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Campania waste crisis: Italy must comply with EU rules before funds can be released

Plenary Session Press release - Environment03-02-2011 - 12:42

Italy must comply with EU law on waste management without delay, improve transparency to combat the involvement of organised crime and rebuild trust with local people, says Parliament in a resolution on the waste crisis in Campania approved on Thursday.

MEPs criticise the decision to open landfills in protected areas and restate their view that EU regional funds should be released only once Italian authorities have presented a plan for complying with Community rules.

The resolution was tabled by the S&D, Greens/EFA, ALDE and GUE/NGL groups and approved by 374 votes to 208 with 38 abstentions.

Financial penalties could be used

MEPs argue that progress made so far in the waste management process is "minimal". They urge the Italian government to comply with EU rules and meet the deadlines set by the Commission. The latter should monitor developments closely and, if necessary, impose fines to ensure that the local government of Campania respects Community waste management rules.

The structural funds currently withheld by the Commission will be freed only once the regional strategy to solve the crisis is consistent with EU provisions, say MEPs. They also call on regional authorities to present "a credible waste management plan".  A management plan is currently being assessed to evaluate its compliance with EU waste legislation, particularly regarding the hierarchy of treatment and the safe use of landfills and incineration.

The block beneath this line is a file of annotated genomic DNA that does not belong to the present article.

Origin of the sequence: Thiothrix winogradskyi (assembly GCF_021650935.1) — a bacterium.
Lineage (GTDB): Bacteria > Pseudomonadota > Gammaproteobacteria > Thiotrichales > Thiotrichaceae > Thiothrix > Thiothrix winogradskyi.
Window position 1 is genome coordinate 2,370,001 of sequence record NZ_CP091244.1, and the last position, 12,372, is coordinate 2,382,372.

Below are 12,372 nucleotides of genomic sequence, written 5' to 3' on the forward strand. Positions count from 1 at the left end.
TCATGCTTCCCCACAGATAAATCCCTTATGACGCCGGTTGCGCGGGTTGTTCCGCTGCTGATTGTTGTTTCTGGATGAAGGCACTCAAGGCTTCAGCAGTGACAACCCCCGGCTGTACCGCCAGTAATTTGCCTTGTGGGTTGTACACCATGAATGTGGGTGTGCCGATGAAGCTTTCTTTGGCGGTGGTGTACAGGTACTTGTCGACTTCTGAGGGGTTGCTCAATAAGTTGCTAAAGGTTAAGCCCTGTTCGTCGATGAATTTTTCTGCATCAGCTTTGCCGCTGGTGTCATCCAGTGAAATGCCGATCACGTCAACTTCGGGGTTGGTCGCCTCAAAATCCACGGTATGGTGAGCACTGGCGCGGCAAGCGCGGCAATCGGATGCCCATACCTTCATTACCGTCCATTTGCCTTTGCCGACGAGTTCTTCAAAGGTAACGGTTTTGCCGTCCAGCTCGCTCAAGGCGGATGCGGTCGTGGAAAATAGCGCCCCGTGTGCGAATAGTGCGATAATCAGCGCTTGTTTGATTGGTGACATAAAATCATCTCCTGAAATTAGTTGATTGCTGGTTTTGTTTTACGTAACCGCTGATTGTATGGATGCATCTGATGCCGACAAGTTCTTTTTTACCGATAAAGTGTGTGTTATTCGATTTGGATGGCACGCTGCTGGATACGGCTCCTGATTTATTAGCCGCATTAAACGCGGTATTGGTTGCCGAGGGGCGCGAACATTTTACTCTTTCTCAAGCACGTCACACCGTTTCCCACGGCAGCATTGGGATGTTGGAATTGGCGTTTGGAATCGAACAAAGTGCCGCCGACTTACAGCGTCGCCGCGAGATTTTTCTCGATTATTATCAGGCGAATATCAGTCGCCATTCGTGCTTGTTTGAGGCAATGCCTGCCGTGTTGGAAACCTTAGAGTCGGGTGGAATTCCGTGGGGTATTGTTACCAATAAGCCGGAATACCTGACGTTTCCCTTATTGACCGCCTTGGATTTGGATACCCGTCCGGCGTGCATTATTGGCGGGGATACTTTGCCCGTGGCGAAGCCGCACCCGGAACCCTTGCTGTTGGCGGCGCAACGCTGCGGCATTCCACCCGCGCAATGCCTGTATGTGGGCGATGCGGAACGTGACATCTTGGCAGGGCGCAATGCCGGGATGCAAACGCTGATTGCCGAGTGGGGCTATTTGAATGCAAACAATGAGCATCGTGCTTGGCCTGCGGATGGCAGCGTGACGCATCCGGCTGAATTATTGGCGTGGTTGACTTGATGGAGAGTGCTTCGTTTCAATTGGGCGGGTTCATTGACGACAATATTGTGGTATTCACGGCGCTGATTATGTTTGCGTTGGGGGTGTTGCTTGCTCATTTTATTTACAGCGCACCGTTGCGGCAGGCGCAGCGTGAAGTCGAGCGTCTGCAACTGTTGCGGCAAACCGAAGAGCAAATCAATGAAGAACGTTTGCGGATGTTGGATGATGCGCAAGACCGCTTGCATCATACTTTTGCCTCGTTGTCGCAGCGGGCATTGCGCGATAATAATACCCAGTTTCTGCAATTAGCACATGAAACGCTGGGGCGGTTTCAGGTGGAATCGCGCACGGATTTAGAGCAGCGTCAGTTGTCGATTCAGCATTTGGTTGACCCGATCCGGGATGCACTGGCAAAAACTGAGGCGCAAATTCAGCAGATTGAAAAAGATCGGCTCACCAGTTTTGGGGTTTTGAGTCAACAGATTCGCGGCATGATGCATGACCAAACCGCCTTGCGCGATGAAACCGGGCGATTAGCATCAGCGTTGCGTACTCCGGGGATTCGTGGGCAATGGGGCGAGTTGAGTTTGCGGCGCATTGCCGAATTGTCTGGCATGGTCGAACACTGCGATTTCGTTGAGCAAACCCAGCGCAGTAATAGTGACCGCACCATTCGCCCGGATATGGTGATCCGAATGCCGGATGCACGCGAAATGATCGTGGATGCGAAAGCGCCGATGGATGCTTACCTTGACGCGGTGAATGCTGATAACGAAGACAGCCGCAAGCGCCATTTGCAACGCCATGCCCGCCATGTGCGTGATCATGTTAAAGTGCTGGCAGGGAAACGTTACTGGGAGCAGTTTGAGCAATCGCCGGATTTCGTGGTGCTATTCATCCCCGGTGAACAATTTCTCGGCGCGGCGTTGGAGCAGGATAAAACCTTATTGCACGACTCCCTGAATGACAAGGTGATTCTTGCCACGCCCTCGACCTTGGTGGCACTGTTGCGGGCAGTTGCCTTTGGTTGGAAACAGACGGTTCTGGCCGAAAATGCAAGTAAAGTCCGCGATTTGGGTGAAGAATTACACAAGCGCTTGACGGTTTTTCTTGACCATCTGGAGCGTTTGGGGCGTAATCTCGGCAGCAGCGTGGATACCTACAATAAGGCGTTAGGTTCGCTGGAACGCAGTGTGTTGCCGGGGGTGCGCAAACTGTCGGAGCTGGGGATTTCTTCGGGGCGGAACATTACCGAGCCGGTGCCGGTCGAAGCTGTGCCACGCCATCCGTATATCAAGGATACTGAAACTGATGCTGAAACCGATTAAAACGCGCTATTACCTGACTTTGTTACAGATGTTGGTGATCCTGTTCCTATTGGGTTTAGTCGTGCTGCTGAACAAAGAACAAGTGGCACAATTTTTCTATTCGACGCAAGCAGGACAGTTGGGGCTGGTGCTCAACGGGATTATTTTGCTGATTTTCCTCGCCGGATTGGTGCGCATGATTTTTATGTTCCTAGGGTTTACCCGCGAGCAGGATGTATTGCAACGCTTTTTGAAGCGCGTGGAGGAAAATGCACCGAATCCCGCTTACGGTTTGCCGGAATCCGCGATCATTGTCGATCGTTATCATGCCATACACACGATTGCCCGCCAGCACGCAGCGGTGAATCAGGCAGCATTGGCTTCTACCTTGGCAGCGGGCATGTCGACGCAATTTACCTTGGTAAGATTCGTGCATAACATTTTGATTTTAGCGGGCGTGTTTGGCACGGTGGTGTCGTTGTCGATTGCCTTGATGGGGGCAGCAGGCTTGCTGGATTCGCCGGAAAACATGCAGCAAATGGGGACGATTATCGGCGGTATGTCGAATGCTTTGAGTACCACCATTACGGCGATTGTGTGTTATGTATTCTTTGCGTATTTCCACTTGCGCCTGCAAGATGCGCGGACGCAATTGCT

Organised crime takes advantage of lack of transparency

Italy's use over the years of exceptional measures to gain exemptions from impact assessments and public procurement provisions, and to appoint special commissioners to push through decisions without consulting or informing local authorities, is "seen by much of the population as part of the problem, owing to its lack of transparency and the lack of institutional supervision, rather than the solution", says Parliament. This has led to increasing involvement of organised crime in waste management in the region. The Italian government declared that the emergency had ended in December 2009, giving the task of managing waste back to the local authorities.

No to waste site in protected areas

On the designation of new waste collection sites, MEPs call for strict controls to avoid to open landfills in protected areas, as was the case for those built within the Vesuvius National Park (in Terzigno).

The public protests that took place in places where waste sites were located were not taken seriously by Italian authorities, believe MEPs. Parliament therefore stresses the need to "rebuild trust" by dialoguing with and involving local people.

REF. : 20110203IPR13103